Fouling behaviors of polybenzimidazole (PBI)-polyhedral oligomeric silsesquioxane (POSS)/polyacrylonitrile (PAN) hollow fiber membranes for engineering osmosis processes
KAUST DepartmentWater Desalination and Reuse Research Center (WDRC)
Permanent link to this recordhttp://hdl.handle.net/10754/563369
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AbstractThis paper investigated the individual effects of reverse salt flux and permeate flux on fouling behaviors of as-spun and annealed polybenzimidazole (PBI)-polyhedral oligomeric silsesquioxane (POSS)/polyacrylonitrile (PAN) hollow fiber membranes under forward osmosis (FO) and pressure retarded osmosis (PRO) processes. Two types of membrane fouling had been studied; namely, inorganic fouling (CaSO4·2H2O gypsum scaling) during FO operations and organic fouling (sodium alginate fouling) during PRO operations. It is found that gypsum scaling on the membrane surface may be inhibited and even eliminated with an increase in reverse MgCl2 flux due to competitive formations of MgSO4° and CaSO4·2H2O. In contrast, the increase of reverse NaCl flux exhibits a slight enhancement on alginate fouling in both FO and PRO processes. Comparing to the reverse salt flux, the permeate flux always plays a dominant role in fouling. Therefore, lesser fouling has been observed on the membrane surface under the pressurized PRO process than FO process because the reduced initial flux mitigates the fouling phenomena more significantly than the enhancement caused by an increase in reverse NaCl flux. © 2013 Elsevier B.V.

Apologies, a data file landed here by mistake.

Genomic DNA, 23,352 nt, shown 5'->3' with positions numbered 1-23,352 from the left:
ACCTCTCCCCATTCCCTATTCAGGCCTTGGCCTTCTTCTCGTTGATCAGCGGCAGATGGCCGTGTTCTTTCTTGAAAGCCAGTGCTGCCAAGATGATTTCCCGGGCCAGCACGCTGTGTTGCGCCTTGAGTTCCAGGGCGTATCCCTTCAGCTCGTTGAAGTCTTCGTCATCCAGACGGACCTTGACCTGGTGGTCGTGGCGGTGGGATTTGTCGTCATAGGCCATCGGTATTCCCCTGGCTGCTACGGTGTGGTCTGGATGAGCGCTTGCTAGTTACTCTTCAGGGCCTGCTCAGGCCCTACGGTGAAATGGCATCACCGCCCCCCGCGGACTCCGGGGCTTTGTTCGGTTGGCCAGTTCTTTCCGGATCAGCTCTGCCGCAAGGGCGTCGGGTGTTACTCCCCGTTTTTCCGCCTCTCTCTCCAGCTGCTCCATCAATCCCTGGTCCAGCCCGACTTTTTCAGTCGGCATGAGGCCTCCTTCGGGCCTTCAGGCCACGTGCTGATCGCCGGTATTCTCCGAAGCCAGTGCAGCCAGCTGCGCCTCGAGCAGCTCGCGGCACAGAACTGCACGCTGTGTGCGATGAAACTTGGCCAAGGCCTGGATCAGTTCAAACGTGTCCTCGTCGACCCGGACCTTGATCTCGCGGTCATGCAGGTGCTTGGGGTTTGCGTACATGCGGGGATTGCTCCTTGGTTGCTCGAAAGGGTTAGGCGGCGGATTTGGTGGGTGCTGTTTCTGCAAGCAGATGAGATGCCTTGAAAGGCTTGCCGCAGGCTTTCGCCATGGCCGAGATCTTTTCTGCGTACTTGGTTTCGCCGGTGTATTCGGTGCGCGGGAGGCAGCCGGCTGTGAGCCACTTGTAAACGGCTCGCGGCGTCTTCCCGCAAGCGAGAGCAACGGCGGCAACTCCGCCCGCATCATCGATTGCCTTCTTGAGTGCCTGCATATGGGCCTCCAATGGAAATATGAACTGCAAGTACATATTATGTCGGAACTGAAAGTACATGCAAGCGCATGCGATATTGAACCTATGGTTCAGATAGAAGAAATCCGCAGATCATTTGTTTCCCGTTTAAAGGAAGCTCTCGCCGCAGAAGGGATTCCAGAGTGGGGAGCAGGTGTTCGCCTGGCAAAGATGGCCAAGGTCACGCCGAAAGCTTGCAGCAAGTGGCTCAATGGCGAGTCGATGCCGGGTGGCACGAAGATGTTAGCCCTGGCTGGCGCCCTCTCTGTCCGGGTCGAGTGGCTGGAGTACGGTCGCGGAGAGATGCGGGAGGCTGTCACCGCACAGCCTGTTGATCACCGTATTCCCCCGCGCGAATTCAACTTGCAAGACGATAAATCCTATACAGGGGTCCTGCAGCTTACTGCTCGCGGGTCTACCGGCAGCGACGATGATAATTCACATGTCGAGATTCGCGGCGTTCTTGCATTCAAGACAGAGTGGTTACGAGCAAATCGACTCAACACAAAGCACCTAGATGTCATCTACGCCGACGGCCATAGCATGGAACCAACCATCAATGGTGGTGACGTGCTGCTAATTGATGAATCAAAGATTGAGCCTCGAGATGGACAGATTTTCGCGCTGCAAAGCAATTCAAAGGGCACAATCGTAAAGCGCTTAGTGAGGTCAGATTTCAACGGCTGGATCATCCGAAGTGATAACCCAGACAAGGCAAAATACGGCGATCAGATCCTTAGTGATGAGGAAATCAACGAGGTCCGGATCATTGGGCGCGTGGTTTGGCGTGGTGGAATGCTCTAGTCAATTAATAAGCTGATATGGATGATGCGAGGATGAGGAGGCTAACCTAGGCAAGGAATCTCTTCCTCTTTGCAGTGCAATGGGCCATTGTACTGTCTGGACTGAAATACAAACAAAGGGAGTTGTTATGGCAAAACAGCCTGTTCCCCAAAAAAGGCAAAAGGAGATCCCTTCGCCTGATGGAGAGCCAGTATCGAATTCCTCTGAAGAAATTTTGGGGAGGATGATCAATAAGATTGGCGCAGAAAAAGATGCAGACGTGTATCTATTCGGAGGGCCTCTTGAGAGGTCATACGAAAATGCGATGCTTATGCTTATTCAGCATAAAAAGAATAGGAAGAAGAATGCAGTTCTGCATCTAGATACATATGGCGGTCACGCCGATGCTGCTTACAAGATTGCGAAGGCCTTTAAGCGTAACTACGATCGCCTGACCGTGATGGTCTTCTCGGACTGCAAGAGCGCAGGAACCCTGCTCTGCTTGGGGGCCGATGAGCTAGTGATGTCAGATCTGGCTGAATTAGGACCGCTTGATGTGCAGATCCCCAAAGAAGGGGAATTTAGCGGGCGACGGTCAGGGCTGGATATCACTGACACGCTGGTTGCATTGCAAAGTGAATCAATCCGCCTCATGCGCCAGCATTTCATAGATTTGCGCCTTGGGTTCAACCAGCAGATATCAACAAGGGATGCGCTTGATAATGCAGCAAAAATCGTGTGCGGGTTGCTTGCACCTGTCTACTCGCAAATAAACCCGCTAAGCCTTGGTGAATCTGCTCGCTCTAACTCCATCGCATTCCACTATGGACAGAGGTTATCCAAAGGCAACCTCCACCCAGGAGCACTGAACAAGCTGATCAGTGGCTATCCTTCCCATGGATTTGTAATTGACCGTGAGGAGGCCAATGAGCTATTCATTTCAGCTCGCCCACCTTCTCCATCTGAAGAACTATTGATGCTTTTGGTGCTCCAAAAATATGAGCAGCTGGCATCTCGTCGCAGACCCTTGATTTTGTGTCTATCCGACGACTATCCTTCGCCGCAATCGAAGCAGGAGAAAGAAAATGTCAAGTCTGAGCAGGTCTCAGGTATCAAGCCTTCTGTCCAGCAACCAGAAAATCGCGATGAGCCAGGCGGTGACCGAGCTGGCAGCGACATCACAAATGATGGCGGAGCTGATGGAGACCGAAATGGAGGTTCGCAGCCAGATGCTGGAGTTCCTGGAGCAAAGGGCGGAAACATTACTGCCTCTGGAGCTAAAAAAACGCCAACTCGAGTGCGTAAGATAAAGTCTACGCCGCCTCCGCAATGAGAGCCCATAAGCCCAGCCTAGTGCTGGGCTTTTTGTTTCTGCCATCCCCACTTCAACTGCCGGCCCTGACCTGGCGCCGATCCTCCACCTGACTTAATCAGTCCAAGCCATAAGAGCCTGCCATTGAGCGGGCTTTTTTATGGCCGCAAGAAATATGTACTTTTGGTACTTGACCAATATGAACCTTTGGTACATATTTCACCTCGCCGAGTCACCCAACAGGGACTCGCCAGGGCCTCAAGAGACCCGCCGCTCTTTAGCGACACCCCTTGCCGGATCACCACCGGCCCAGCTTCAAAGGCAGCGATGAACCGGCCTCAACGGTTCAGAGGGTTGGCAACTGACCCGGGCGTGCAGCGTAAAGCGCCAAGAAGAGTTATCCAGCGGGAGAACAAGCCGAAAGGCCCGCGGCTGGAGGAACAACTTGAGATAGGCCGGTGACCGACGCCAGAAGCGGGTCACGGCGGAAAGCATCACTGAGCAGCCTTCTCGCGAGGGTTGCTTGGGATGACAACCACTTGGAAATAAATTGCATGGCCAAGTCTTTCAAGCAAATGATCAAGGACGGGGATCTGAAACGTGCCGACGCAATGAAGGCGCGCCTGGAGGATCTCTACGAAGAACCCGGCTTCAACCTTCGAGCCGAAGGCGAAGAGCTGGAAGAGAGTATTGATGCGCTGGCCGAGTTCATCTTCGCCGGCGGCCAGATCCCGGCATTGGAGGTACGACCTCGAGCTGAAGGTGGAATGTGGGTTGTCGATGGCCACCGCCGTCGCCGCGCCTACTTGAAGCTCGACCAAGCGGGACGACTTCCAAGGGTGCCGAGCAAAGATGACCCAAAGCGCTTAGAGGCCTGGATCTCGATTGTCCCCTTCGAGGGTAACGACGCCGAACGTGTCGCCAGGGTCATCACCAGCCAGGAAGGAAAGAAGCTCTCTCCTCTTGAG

SponsorsThis research was funded by the Singapore National Research Foundation under its Competitive Research Program for the project entitled, "Advanced FO Membranes and Membrane Systems for Wastewater Treatment, Water Reuse and Seawater Desalination" (grant number: R-279-000-336-281) and was also supported by the Singapore National Research Foundation under its Environmental & Water Technologies Strategic Research Programme, administered by the Environment & Water Industry Programme Office (EWI) of the PUB under the project titled "Membrane Development for Osmotic Power Generation, Part 1. Materials Development and Membrane Fabrication" (1102-IRIS-11-01) and NUS grant no. R-279-000-381-279. Special thanks is given to Mr. Fengjiang Fu, Dr. Dave W. Mangindaan. The author, Si Cong Chen, would also thank the NUS Graduate School for Integrative Sciences & Engineering for the financial support of her PhD study.